CINCINNATI — Nathaniel Jones, a retired federal judge and Cincinnati civil rights icon, has died. He was 93.
The Hamilton County Coroner's office confirmed Jones's passing on Sunday.
Born in Youngstown, Ohio in 1926, Jones began his career as a federal attorney and was appointed to the Sixth Circuit Court of Appeals in 1979. He was appointed senior status on the court in 1995, where he presided until his retirement in 2002.
"He was such a good lawyer that they named a federal courthouse after him in his hometown," said Gina Ruffin Moore, author of 'Cincinnati: Black America Series.' That recognition came after decades of hard work and accomplishments that changed history.
For his contributions to civil rights, namely his work in desegregating schools in the U.S. and for his consulting work that helped end Apartheid in South Africa, the NAACP awarded Jones its Spingarn Medal. U.S. Supreme Court Justice Thurgood Marshall received the same honor in 1946, and other recipients of the award include the Rev. Dr. Martin Luther King, Jr., Rosa Parks, Hank Aaron, the Rev. Jesse Jackson and Oprah Winfrey.
"That helped our entire country -- it had an impact from people not only in the northern states but also the Midwest and throughout the South," said Eric Kearney, with the African American Chamber.
Jones was also the first African American to become an assistant United States attorney in the state of Ohio, and played a part in the Kerner Commission -- a group President Lyndon Johnson put together in 1967 to look into the causes of racial unrest in the U.S.
"Judge Jones was a giant among us -- I don't even know if we realize it day to day -- I mean, he changed the course of history," said Jan-Michelle Lemon Kearney, publisher of the Cincinnati Herald.
In 2003, Congress passed a resolution naming Youngstown's Federal Building and U.S. Courthouse after Jones, and the University of Cincinnati, where Jones was an adjunct professor, renamed its Center for Race, Gender, and Social Justice in his honor in 2019.
After retiring from the court, Jones entered private practice with Blank Rome LLC.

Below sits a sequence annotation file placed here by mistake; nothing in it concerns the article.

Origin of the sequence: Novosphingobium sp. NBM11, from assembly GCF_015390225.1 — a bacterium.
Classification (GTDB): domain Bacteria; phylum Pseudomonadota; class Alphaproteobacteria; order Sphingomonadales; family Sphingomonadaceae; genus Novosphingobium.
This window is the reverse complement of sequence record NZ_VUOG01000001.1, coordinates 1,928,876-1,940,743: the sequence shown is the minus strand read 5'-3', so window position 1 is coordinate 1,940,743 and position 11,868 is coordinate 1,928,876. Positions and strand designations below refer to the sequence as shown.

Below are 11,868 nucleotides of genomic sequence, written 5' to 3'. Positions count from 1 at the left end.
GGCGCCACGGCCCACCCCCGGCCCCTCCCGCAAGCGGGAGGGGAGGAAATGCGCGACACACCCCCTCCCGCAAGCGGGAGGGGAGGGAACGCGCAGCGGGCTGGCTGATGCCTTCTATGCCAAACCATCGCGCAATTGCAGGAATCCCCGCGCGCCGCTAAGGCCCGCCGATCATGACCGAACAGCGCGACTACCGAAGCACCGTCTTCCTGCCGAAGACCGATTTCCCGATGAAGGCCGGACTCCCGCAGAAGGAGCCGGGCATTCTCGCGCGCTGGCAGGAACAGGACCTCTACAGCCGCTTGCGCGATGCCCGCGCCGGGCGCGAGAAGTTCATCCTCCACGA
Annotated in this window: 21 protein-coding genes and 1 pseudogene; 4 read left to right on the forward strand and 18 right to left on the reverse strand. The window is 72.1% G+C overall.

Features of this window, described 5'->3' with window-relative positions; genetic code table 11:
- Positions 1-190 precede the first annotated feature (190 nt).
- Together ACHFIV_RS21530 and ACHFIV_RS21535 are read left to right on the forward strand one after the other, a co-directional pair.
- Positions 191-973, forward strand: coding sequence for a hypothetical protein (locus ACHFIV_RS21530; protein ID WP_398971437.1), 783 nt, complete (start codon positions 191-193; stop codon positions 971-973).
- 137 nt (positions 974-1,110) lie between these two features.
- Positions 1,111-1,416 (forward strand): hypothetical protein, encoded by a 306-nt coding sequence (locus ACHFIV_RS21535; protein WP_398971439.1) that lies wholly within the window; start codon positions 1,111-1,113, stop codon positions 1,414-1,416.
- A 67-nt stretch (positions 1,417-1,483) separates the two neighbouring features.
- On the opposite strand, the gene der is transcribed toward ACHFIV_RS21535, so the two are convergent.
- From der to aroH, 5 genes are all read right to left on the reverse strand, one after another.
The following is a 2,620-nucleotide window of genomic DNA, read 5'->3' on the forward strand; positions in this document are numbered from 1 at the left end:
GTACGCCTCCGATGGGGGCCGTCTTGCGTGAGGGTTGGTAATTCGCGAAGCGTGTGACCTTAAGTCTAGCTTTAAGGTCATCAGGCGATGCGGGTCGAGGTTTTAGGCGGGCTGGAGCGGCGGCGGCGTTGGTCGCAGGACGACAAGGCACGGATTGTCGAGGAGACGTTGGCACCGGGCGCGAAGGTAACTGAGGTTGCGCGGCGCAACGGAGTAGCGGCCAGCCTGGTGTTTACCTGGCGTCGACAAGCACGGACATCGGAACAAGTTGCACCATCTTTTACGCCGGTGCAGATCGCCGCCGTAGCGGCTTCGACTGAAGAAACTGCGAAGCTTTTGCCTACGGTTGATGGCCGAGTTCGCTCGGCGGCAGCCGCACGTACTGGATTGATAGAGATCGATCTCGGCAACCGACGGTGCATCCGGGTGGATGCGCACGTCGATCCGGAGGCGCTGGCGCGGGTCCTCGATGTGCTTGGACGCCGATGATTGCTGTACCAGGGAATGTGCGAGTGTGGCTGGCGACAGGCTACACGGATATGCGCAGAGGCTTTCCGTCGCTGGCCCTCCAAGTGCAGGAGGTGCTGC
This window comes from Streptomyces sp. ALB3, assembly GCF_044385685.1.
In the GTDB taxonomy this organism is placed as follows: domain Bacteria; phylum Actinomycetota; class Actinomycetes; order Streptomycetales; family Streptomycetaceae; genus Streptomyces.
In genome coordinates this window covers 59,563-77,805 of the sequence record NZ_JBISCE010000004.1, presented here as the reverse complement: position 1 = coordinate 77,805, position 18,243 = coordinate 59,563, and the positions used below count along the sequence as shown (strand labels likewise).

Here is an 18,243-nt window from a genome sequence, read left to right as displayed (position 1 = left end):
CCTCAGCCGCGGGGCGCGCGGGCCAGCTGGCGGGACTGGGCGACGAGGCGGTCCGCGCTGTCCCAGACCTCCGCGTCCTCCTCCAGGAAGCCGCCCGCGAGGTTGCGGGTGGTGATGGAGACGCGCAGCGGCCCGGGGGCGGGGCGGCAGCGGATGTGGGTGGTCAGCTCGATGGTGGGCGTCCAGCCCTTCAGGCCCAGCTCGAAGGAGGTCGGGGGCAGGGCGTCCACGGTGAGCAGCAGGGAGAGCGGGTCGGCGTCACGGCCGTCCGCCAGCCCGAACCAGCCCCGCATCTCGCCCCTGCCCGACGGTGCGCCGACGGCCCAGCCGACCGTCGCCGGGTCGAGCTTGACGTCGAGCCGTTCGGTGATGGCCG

As news broke Sunday of his passing, several community leaders paid tribute to Jones on social media.
So sorry to hear about the passing of my law school professor and mentor Judge Nathaniel Jones. Great man! Great global citizen!— Eric H Kearney (@EricKearney) January 26, 2020
We have lost one of our nation’s greatest civil rights leaders. pic.twitter.com/iTrzqYEpw1— John Cranley (@JohnCranley) January 26, 2020
Wow. May the memory of Judge Nathaniel Jones be for a blessing.— Jeff Pastor (@votePASTOR) January 26, 2020
Another great public servant and historic civil rights figure lost to our community. We mourn his loss. https://t.co/VSPDEdih91
— Cincinnati Teachers (@cincyteachers) January 26, 2020
Though I didn’t have the opportunity to clerk for him, Judge Nathaniel Jones mentored me anyway & was always willing to teach AUSAs what he had learned about the pursuit of justice. May his memory be for a blessing.
— Ben Glassman (@BenCGlassman) January 26, 2020
A day of departed giants in Cincinnati. Judge Jones was gentle in manner but fierce in his commitment to justice. Heaven’s claimed a hero. pic.twitter.com/2gEApfD6QR
— P.G. Sittenfeld (@PGSittenfeld) January 26, 2020
— Christopher Smitherman (@voteSmitherman) January 26, 2020
#JudgeNathanielJones Today we lost another national civil rights icon who was from Ohio, lived in Cincinnati but impacted the world as @NAACP general counsel, Federal Judge and fighter against discrimination. He was global while living local. Prayers to the family. pic.twitter.com/QcgPWLTsA5
— alicia reece (@aliciareece) January 26, 2020